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(Not) Home for Thanksgiving

Writer and Photographer: Jenna Wirtz

For the Students not Going Home this Thanksgiving

Whether you are in class, walking around campus, or grabbing coffee with a friend, chances are that the topic of your Thanksgiving break plans came up this week. Whether that is to a relative’s house nearby, driving up north or down south, or hopping on a plane, many Biola students are going home for the holiday. Although the break is only 5 days long, including the weekend, students return home to family and friends for a momentary refuge from the busyness of the fall semester.

There are many reasons why a student may choose not to return home. A common response was a financial concern. Biola has 541 international students and a substantial amount of out-of-state students as well. According to the US Bureau of Labor Statistics, ticket prices have increased by 42.9% between September 2021 and September 2022.

In addition to financial concerns, some students simply prefer spending the holiday with good friends instead of family.

Junior cinema and media arts major, Aaron Margosian has spent the last 8 years eating Thanksgiving with friends as opposed to family. Up until coming to Biola, he was an AMMO troop in the military and was stationed in Italy. He chose to use his leave time to go home for Christmas, as opposed to thanksgiving.

He mentioned that he was invited into a few Biola friends’ homes for thanksgiving this year, but he cited intimidation and social exhaustion as why he declined their invites. This year, he spent the day with his roommate, and they will be partaking in an all-day “Lord of the Rings” marathon, under the refuge of a homemade fort in their home.

“If I want a relaxing holiday, I could just sit in a fort with my homie,” Margosian said.

While he might not need a plane to get home to Colorado, he does not think a 12-hour drive is worth going home for a few days, “If Thanksgiving [break] was a week-long maybe…”.

With break being so short, it makes sense why many students who live close and far opt to stay on campus.

Junior cinema and media arts major, Josh Vallesteros is a 2,000-mile trip from home.

“Some of us can’t afford to go home,” he said candidly.

Honolulu, Hawaii is where Vallesteros calls home. With Christmas being only a few weeks out, there isn’t a big draw to venturing off the mainland for Thanksgiving dinner, and the high-ticket prices are not helping.

Last year, due to COVID restrictions, traveling home to Hawaii was not even an option. For Thanksgiving dinner, he found his unlikely hosts while he was photographing a stuffed shark for a photography class in his freshman year. A couple walked by and joked with him about the stuffed animal, to which Vallesteros explained he was not using a person as a model because of COVID. This led to a friendship with them, and they invited Vallesteros into their home for Thanksgiving the coming year.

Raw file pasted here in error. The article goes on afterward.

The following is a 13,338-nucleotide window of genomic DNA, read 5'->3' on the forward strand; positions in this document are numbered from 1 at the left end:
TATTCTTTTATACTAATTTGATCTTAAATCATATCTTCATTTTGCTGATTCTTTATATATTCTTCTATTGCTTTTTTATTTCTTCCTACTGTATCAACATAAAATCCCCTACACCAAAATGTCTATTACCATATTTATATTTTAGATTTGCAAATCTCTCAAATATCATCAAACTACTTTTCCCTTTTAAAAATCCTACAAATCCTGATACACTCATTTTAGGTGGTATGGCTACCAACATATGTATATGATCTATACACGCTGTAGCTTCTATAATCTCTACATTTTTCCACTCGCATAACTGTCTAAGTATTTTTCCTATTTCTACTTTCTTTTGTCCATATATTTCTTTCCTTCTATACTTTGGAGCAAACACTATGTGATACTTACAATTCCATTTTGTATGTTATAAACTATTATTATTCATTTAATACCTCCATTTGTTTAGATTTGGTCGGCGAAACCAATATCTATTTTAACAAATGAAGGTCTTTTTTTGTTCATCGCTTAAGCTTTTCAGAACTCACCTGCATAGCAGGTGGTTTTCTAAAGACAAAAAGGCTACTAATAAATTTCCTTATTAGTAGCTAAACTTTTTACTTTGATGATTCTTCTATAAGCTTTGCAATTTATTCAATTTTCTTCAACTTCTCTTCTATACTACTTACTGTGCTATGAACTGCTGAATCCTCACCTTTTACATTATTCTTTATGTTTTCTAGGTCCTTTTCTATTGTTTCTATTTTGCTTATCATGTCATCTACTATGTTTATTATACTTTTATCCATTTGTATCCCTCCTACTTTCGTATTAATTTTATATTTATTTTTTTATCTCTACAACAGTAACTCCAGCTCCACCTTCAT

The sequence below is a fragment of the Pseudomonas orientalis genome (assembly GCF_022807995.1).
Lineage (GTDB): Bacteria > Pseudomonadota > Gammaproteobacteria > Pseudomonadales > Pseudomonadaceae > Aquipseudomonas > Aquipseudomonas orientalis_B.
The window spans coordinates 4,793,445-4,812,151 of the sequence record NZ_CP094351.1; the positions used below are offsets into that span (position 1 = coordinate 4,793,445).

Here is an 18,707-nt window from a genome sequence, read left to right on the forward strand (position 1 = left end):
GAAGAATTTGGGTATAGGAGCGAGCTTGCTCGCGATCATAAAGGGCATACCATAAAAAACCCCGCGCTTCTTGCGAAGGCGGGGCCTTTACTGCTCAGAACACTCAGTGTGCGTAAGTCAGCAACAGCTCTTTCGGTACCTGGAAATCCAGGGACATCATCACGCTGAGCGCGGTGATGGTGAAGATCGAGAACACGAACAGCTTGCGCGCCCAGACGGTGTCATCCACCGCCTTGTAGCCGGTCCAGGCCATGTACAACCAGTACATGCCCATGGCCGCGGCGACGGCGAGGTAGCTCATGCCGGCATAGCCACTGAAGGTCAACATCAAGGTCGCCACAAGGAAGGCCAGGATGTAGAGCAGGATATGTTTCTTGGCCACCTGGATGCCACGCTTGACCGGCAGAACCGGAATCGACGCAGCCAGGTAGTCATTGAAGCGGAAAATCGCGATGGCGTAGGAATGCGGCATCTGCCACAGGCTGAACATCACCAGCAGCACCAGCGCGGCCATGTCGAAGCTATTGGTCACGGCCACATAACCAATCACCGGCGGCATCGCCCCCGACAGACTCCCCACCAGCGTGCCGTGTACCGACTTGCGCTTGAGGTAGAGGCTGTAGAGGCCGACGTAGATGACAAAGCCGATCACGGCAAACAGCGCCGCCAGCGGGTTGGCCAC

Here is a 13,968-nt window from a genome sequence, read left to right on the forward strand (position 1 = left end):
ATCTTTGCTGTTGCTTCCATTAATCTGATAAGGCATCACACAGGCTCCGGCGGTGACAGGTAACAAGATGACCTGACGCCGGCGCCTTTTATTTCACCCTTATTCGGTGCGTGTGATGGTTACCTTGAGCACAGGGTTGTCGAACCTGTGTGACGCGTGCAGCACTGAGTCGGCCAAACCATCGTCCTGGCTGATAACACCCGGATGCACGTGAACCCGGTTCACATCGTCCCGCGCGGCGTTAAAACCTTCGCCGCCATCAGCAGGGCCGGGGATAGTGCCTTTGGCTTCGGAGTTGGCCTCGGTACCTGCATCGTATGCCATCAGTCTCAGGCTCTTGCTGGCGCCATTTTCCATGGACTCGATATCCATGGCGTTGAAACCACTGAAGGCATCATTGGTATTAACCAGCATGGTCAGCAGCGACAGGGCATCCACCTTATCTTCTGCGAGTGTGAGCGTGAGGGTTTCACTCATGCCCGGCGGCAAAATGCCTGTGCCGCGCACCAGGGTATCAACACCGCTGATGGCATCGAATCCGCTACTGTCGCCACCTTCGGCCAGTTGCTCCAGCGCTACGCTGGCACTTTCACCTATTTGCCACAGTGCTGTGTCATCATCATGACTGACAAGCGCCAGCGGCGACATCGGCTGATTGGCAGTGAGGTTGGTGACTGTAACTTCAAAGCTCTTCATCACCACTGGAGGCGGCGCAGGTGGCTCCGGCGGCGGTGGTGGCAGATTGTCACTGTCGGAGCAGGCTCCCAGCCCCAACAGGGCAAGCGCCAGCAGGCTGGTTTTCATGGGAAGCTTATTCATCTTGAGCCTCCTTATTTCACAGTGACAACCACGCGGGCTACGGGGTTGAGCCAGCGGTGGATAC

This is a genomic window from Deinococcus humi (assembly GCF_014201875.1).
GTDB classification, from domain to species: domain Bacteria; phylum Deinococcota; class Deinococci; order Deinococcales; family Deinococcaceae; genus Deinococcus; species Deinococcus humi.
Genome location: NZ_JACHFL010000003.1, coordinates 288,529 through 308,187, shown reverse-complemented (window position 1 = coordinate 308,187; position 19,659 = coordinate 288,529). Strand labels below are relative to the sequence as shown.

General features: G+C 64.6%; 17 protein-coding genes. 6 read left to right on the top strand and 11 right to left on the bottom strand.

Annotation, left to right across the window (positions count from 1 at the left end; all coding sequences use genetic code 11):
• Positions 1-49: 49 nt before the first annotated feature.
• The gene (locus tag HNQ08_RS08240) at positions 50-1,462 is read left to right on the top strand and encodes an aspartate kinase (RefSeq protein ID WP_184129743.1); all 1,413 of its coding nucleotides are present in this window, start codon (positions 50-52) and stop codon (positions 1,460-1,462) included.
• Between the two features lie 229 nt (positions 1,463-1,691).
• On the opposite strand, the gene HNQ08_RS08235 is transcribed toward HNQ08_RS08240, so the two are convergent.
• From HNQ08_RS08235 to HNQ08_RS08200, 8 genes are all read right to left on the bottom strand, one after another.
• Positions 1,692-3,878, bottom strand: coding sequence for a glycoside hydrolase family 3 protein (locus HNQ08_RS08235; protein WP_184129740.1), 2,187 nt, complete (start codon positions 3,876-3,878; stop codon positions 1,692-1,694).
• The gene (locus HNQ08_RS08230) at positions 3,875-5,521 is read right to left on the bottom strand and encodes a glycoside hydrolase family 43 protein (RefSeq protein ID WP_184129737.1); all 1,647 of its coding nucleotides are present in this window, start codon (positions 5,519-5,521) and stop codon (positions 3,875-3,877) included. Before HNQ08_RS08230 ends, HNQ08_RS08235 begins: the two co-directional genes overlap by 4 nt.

This year he is hosting a Friendsgiving, a common gathering among young adults where you have a Thanksgiving meal shared with friends as opposed to family. Sometimes, Friendsgiving is supplemental, or additional to the typical traditions of Thanksgiving day.

Being far from home over break offers students a chance to create their own traditions, an important part of growing up. For many, Thanksgiving is not the highlight of the holiday season, so it does not bother them to spend it apart from their family.

Junior psychology major, Josh Sallee says that Thanksgiving has never been a big deal for him. For the last two years, he has opted to stay around campus. He is happy to be hanging out at Biola this week as the campus empties out serving as a campus safety gate attendant and cadet, earning some extra cash for the upcoming Christmas season.

“I’m surprised at how many people are going home,” Sallee says.

Although these students are more than content to be here over break, be mindful that there may be students who are longing to go home this week and can not. In Biola’s family-centric environment, it can feel difficult to choose to stay on campus during such a communal holiday, whether that is for mental health, convenience, financial, or other reasons. There are a sea of stories in the student body here, and for many students, home is far, far away.

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